I don’t want to be like my mother!

By Dr. Marie Hartwell-Walker

I am trying to better understand my mother. A little history: her father was an alcoholic, she was sexually molested by her brother, she married an abusive man (my father) who cheated on her numerous times. He left her and she ended up marrying another man who was abusive to me (not her). In a nutshell, she’s been through a lot.

My mother is a complicated woman. In one sense, she has a heart of gold: she is constantly volunteering, visiting the sick, taking care of her friends, being loving and supporting; however, that’s not the full story.

She has cycles of putting me down by being overly critical, overbearing, controlling, and downright mean. She will degrade me, blame me, hurt me, lash out in whichever way she can which usually results in a fight. Afterwards, she will either apologize profusely or pretend like it didn’t happen and move on. Sometimes she seems genuinely confused about it ever happening at all!!

With her husbands she is overly suspicious, paranoid, mean and bitter. She will drive out of her way to make sure her husband is where he said he would be. She sneaks around, sets up “traps” for him to catch him in whatever she thinks he’s up to, lies to him, and is overall extremely bitter towards him.

She seems to have some characteristics of BPD, but she is not self-cutting, and sometimes, she has an overinflated self esteem. She acts very superior to everyone else and definitely plays the victim role. She can’t understand why I am such a bad daughter to her, which isn’t the case. It’s that she makes it almost unbearable to be with her when she’s in her “moods” (when she is not, she is a fantastic woman).

I desperately want to understand my mother not only so I can continue to repair my relationship with her so I can avoid being like her in the future. I have found some tendencies in myself to behave like her on occasion and I abhor it. When I do it, I KNOW what I’m doing and she doesn’t seem to recognize it or know at all. I think she has set up her own reality and the truth is too painful to realize so she goes on believing her lies.

When I feel like her, this is how I feel: It’s a fear of abandonment, really. It’s like something happens that I perceive as threatening (even though I KNOW it is not).. like my boyfriend having a close friendship with a female. Even though I know it’s a-okay, and I have male friendships, I get overly jealous/suspicious. If there is mention of this person, I shut down and lash out. I get vindictive and angry. I think it’s like.. if I feel the threat of being hurt, then I am going to defend myself and hurt the other person instead (The best offense is a good defense??). It’s horrible because I know my emotions are an overreaction to the situation, but I still feel the emotions. What I do when I experience that (which is rare, really), I force myself to “shut down”. I let myself feel what I feel, but I don’t ACT on it. I just force myself to have some quiet time so I don’t do or say anything I regret.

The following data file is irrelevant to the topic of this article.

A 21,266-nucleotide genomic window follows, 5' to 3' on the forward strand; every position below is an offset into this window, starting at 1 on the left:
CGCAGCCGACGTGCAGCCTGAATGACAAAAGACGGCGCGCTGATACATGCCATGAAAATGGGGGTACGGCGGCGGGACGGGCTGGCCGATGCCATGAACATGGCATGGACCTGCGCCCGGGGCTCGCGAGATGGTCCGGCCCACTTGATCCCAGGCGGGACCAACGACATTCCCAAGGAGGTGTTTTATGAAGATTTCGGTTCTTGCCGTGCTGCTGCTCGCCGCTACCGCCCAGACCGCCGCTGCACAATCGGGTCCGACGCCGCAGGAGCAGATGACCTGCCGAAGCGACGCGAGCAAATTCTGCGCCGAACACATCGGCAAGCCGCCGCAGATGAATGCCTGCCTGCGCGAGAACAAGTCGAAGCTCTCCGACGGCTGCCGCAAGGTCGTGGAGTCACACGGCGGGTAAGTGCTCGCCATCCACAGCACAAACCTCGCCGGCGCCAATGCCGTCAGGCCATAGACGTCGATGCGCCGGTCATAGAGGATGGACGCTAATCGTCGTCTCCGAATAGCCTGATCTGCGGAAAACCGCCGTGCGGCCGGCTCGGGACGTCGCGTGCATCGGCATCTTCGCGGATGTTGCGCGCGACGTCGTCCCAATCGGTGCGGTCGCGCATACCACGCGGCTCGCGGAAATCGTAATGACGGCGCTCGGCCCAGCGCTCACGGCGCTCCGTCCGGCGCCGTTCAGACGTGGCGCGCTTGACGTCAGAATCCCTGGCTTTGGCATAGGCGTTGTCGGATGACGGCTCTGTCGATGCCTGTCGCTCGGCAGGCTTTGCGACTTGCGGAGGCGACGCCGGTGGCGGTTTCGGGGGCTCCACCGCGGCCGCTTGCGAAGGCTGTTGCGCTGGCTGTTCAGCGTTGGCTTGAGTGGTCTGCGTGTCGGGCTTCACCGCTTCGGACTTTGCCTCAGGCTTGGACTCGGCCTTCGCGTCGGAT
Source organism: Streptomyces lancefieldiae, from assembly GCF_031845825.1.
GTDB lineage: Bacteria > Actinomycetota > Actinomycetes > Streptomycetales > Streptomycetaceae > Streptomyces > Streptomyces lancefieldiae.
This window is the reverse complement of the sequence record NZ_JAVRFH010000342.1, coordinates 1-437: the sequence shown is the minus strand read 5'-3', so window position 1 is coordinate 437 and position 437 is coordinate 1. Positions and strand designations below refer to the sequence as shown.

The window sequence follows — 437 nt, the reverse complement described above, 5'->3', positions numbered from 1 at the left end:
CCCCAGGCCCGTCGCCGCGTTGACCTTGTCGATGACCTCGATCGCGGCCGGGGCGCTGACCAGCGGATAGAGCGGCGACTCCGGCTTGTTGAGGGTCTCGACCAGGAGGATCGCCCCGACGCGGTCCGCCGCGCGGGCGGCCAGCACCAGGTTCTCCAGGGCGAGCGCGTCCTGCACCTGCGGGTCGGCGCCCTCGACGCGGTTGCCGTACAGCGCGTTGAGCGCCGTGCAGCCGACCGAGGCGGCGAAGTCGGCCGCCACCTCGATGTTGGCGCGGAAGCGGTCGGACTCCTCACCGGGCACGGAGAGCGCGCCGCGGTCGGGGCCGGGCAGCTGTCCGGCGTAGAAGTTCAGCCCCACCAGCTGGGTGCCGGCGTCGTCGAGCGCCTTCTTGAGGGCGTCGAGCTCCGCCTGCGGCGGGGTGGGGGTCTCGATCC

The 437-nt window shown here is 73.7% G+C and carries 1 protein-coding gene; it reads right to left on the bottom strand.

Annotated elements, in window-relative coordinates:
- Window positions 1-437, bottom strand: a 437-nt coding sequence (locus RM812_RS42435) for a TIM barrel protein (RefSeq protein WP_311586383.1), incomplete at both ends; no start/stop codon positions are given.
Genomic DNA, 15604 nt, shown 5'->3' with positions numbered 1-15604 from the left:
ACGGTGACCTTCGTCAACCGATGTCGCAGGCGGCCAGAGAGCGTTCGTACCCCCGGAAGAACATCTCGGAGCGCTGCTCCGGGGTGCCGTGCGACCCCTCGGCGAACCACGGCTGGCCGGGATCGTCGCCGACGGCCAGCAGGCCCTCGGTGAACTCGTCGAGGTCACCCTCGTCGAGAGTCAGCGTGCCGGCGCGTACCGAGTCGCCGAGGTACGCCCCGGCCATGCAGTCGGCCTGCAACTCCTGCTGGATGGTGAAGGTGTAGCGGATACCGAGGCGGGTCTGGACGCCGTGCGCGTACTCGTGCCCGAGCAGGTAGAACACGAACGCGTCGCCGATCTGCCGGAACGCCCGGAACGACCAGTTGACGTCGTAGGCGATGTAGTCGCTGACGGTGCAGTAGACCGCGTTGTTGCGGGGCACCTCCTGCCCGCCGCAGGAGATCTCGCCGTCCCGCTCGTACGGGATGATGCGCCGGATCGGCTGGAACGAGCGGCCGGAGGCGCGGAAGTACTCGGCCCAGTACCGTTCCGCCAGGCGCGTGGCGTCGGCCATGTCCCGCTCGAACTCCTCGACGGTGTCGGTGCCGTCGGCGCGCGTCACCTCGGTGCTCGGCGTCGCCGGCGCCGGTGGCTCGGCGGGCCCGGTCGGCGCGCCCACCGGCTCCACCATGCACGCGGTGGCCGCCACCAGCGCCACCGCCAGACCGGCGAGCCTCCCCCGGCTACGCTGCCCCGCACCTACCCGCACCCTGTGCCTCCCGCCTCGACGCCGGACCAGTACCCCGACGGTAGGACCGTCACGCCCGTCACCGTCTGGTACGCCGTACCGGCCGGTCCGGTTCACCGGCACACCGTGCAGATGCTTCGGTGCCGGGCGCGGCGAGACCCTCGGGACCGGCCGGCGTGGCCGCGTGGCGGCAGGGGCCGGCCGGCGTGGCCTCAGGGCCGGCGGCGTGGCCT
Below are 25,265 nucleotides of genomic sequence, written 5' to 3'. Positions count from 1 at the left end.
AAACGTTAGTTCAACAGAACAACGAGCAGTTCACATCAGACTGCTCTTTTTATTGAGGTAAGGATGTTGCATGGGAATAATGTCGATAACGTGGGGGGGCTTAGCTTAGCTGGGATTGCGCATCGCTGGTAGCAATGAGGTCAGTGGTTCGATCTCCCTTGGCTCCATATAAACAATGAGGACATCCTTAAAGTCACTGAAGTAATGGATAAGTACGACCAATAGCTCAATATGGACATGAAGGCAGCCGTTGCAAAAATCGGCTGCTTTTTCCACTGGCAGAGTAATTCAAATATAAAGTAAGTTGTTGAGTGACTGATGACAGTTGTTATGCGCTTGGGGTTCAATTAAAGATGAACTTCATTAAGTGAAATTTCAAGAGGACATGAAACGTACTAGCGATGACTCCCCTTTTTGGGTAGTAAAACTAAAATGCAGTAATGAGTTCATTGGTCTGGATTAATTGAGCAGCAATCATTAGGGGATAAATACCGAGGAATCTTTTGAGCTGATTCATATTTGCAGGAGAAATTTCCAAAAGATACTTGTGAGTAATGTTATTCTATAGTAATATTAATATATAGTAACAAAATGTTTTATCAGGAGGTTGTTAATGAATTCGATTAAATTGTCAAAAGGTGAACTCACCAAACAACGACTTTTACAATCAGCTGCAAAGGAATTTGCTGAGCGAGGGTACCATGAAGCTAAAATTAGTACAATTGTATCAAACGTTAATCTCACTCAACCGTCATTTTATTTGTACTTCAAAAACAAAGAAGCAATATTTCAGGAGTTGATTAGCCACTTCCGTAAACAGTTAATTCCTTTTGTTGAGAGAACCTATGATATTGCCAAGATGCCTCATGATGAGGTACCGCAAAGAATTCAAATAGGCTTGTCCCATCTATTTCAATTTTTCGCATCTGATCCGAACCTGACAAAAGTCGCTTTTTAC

Anything at all can be a trigger. Obviously a friendship with a girl can cause redflags for anyone, but it can be something SO STUPID like just feeling “left out” of his life in any small way. Like the feeling of, “Oh, I didn’t know that about you.”
I think (???) that’s how my mom is too, but she’s extreme. I just get emotional/angry on a rare occasion because I think I learned those coping mechs. from her. She is like this A LOT and in worse ways.

I don’t feel like I’ve adequately explained her but hopefully you can pick up what I’m trying to get at. What is this? Is this a disorder? Is there something I can call it so I can research it and learn more? How does someone get over those little triggers that cause irrational thoughts/behaviors? How does someone DEAL with someone like this? I am at the end of my rope. Any insight/advice would be so helpful. THANKS!

A: What you are describing does sound like borderline personality disorder. What may be confusing you is that not all people with BPD engage in self-cutting or other types of self-abuse. What characterizes this disorder, among other things, is unstable and intense relationships and frantic efforts to avoid real or imagined abandonment. Less well-known symptoms include instability of mood, feelings of emptiness, inappropriate intense anger, and sometimes even paranoid ideas. See the Diagnostic and Statistical Manual (DSM) for a complete listing of symptoms. It is unclear whether there is a genetic predisposition to this disorder. Of course, a child growing up with this type of mom could learn the mother’s fears and reactions. (It’s one of those nature-nurture questions for which we don’t yet have answers.)

It sounds like you are working hard to stay on top of when you are being irrational, even when your feelings are pretty intense. You know from experience how destructive your mother’s responses to stress can be. A negative example like that can be a powerful incentive to do things differently. Give yourself lots of credit for giving this so much thought. It seems to me that you could use some additional information and support to help you in your efforts.

The best treatment for BPD is Dialectical Beahvior Therapy (DBT). Developed by Marsha Linehan, it is a well-researched and well-documented approach to managing BPD. I suggest that you locate a therapist trained in DBT to do an assessment, to give you support, and to perhaps help you develop other ways of coping besides those you learned at your mother’s knee.

I wish you well.
Dr. Marie

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Last reviewed: By John M. Grohol, Psy.D. on 8 Dec 2007

APA Reference
Hartwell-Walker, D. (2007). I don’t want to be like my mother!. Psych Central. Retrieved on December 22, 2014, from http://psychcentral.com/ask-the-therapist/2007/12/08/i-dont-want-to-be-like-my-mother/